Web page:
Feb 14th 2011 By: Andy Khouri
The only thing worse than the Littleton Fire Rescue department's Safety Spidey cable access video
is Julie Taymor and U2's Spider-Man musical
, Turn Off the Dark
. While no new injuries were reported throughout the entire month of January, the production remains best known for its ability to bruise, concuss, break or otherwise maim anyone within six blocks of the Foxwoods Theatre in New York. As such, it was surprising to us that stunt performer Christopher Tierny -- who suffered four broken ribs, three fractured vertebrae, a fractured scapula, a fractured elbow, and a fracture to the back of his skull as consequences of a single rigging error - chose not to pursue any legal action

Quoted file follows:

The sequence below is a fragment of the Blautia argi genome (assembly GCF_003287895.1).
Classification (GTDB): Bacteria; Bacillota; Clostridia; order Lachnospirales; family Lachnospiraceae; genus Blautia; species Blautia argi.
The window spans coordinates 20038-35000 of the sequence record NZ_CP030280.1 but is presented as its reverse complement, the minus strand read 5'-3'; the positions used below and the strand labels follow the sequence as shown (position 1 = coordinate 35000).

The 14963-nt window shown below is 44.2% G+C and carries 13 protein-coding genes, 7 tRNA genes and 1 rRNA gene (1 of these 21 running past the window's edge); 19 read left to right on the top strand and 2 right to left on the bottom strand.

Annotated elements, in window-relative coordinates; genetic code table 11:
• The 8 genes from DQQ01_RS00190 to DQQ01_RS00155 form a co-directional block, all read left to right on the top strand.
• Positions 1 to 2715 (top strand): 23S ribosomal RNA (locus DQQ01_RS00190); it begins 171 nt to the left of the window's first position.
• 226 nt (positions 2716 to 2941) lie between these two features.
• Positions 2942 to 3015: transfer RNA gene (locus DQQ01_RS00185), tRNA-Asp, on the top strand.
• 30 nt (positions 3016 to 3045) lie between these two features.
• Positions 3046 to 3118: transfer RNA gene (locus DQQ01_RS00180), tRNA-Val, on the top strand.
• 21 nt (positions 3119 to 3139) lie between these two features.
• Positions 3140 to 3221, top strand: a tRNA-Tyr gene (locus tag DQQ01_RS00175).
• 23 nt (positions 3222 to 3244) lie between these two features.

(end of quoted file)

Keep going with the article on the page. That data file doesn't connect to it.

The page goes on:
against the producers of Turn Off the Dark
. The writers of Saturday Night Live
seem to feel similarly, as made plain in a new litigation-heavy sketch that aired over the weekend.
In the clip, which parodies the cheap injury attorney commercials seen all over the United States, an attorney representing the fictional firm of Gublin and Green (GET IT?) informs Turn Off the Dark
actors and audience members that if they've been affected by the musical in any way, they are entitled to compensation. Causes for litigation are numerous and include everything from physical injury to offense at the assault on Spider-Man's legacy to simply having to contemplate the show's astonishingly bad title. Unfortunately, the form that compensation takes leaves much to be desired.